Faced with a country of such exceptional regional and cultural diversity as Spain, foreign travellers from the early nineteenth century onwards developed romantically simplistic notions of a land in which extremes of cruelty, austerity and mysticism were set against the sensuality and joy of the Moorish south. Almost simultaneously the Spaniards themselves, in their attempts to establish a hitherto lacking sense of national identity, mythically reinterpreted their Golden Age past.
Whereas the still widely current (and endlessly studied) romantic clichés about Spain have merely led recently to some awful writings on the country, myths about the early modern period – according to Henry Kamen – have played an important part in the ‘formation of contemporary Spanish attitudes’. Indeed, Kamen’s stimulating and original new book has a broad present-day resonance, touching as it does on general issues of nationhood, and making you reflect on how vital myth is to all nationalist movements.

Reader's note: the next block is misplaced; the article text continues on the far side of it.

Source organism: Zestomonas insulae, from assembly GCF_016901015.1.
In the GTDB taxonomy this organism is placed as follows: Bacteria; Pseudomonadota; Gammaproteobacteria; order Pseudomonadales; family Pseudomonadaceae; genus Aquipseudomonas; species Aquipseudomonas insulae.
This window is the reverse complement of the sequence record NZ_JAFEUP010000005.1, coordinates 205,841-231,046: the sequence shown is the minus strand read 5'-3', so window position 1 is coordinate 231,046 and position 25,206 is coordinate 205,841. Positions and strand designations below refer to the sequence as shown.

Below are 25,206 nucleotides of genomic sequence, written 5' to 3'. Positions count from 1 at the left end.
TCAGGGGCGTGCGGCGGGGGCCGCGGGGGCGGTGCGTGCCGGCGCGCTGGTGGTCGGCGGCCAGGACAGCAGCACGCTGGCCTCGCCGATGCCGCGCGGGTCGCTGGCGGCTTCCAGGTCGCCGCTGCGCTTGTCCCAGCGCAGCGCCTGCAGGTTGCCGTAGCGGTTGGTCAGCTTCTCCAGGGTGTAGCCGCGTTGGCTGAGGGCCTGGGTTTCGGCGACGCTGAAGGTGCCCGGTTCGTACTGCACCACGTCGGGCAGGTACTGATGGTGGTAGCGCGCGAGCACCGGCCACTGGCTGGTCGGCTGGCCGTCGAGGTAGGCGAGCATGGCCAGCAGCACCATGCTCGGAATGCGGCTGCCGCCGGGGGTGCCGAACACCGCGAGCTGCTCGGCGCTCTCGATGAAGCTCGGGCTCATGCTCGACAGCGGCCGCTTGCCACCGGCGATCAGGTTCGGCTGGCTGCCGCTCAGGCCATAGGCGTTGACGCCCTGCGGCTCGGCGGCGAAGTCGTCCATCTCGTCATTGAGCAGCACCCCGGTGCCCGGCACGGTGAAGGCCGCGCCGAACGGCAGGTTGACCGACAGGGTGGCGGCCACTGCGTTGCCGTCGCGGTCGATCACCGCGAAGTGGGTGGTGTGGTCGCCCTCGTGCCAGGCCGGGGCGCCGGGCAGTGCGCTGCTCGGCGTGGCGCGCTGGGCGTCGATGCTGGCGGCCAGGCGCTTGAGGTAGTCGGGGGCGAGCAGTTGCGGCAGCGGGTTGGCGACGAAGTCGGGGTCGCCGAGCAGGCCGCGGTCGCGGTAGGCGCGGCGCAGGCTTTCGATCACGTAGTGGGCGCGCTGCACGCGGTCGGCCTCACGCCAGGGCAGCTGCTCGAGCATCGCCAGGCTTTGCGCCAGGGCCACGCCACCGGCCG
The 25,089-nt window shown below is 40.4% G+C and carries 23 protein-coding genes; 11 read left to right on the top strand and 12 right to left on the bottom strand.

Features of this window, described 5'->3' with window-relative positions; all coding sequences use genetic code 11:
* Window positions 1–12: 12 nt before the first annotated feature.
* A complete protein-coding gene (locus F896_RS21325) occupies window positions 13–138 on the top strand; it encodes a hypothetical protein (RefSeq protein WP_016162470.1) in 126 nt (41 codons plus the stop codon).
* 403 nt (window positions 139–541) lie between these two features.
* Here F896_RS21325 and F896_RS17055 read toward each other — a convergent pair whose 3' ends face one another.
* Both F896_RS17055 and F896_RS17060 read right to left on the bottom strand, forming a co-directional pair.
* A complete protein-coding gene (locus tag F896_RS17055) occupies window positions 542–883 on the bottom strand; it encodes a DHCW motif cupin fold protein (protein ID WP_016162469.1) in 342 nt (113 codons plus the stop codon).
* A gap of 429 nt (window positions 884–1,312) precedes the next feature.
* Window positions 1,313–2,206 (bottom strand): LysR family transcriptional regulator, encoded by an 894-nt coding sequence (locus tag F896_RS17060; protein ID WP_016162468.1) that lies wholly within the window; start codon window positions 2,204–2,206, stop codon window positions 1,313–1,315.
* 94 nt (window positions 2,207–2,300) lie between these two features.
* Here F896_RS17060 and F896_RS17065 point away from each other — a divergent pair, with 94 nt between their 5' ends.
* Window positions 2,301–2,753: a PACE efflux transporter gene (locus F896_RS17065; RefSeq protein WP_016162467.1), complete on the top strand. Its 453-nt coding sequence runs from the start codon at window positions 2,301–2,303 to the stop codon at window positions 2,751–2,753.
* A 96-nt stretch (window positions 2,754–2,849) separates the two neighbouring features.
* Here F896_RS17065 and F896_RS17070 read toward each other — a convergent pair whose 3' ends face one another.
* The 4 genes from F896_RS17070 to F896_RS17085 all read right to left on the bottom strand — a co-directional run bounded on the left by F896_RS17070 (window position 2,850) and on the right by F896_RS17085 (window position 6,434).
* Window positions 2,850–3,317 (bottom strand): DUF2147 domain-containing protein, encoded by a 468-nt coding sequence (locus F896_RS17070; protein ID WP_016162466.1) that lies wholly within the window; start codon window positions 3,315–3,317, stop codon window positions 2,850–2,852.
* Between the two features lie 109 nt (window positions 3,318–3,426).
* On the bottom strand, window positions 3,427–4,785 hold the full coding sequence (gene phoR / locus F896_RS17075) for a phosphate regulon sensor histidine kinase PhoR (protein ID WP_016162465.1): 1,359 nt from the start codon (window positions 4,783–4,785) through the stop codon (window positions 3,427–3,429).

Imagining Spain may not be Kamen’s most accessible work, but this ‘short essay’ of 210 closely printed pages is one that brings together not only all his gifts as an historian, but also the main themes of his principal books (including the exile’s vision of Spain as featured in the